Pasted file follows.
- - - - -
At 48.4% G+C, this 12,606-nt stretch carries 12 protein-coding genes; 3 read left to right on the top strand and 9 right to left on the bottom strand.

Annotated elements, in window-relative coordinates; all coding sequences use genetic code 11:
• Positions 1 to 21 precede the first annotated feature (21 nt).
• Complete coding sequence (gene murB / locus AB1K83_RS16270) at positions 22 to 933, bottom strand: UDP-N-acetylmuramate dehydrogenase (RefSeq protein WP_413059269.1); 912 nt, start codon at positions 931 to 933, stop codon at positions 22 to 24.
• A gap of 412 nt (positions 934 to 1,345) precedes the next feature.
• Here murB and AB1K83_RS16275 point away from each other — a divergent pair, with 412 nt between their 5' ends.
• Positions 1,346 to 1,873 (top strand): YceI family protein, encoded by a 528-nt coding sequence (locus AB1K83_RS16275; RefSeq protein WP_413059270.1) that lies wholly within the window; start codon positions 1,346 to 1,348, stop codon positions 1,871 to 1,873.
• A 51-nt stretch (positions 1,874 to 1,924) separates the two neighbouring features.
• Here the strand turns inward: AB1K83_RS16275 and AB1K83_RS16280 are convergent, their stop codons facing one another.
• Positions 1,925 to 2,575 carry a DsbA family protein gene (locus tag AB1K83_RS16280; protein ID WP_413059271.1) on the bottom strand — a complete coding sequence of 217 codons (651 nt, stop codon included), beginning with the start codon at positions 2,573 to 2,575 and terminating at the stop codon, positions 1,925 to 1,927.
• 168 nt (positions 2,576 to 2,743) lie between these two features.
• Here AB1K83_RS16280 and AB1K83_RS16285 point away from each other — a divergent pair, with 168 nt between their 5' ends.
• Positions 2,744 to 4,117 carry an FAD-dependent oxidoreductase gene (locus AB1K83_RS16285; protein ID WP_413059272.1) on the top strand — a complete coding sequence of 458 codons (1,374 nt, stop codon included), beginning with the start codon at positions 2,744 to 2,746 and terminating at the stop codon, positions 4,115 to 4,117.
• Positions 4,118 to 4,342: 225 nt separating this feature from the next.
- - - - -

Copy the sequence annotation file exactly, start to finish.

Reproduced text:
At 48.4% G+C, this 12,606-nt stretch carries 12 protein-coding genes; 3 read left to right on the top strand and 9 right to left on the bottom strand.

Annotated elements, in window-relative coordinates; all coding sequences use genetic code 11:
• Positions 1 to 21 precede the first annotated feature (21 nt).
• Complete coding sequence (gene murB / locus AB1K83_RS16270) at positions 22 to 933, bottom strand: UDP-N-acetylmuramate dehydrogenase (RefSeq protein WP_413059269.1); 912 nt, start codon at positions 931 to 933, stop codon at positions 22 to 24.
• A gap of 412 nt (positions 934 to 1,345) precedes the next feature.
• Here murB and AB1K83_RS16275 point away from each other — a divergent pair, with 412 nt between their 5' ends.
• Positions 1,346 to 1,873 (top strand): YceI family protein, encoded by a 528-nt coding sequence (locus AB1K83_RS16275; RefSeq protein WP_413059270.1) that lies wholly within the window; start codon positions 1,346 to 1,348, stop codon positions 1,871 to 1,873.
• A 51-nt stretch (positions 1,874 to 1,924) separates the two neighbouring features.
• Here the strand turns inward: AB1K83_RS16275 and AB1K83_RS16280 are convergent, their stop codons facing one another.
• Positions 1,925 to 2,575 carry a DsbA family protein gene (locus tag AB1K83_RS16280; protein ID WP_413059271.1) on the bottom strand — a complete coding sequence of 217 codons (651 nt, stop codon included), beginning with the start codon at positions 2,573 to 2,575 and terminating at the stop codon, positions 1,925 to 1,927.
• 168 nt (positions 2,576 to 2,743) lie between these two features.
• Here AB1K83_RS16280 and AB1K83_RS16285 point away from each other — a divergent pair, with 168 nt between their 5' ends.
• Positions 2,744 to 4,117 carry an FAD-dependent oxidoreductase gene (locus AB1K83_RS16285; protein ID WP_413059272.1) on the top strand — a complete coding sequence of 458 codons (1,374 nt, stop codon included), beginning with the start codon at positions 2,744 to 2,746 and terminating at the stop codon, positions 4,115 to 4,117.
• Positions 4,118 to 4,342: 225 nt separating this feature from the next.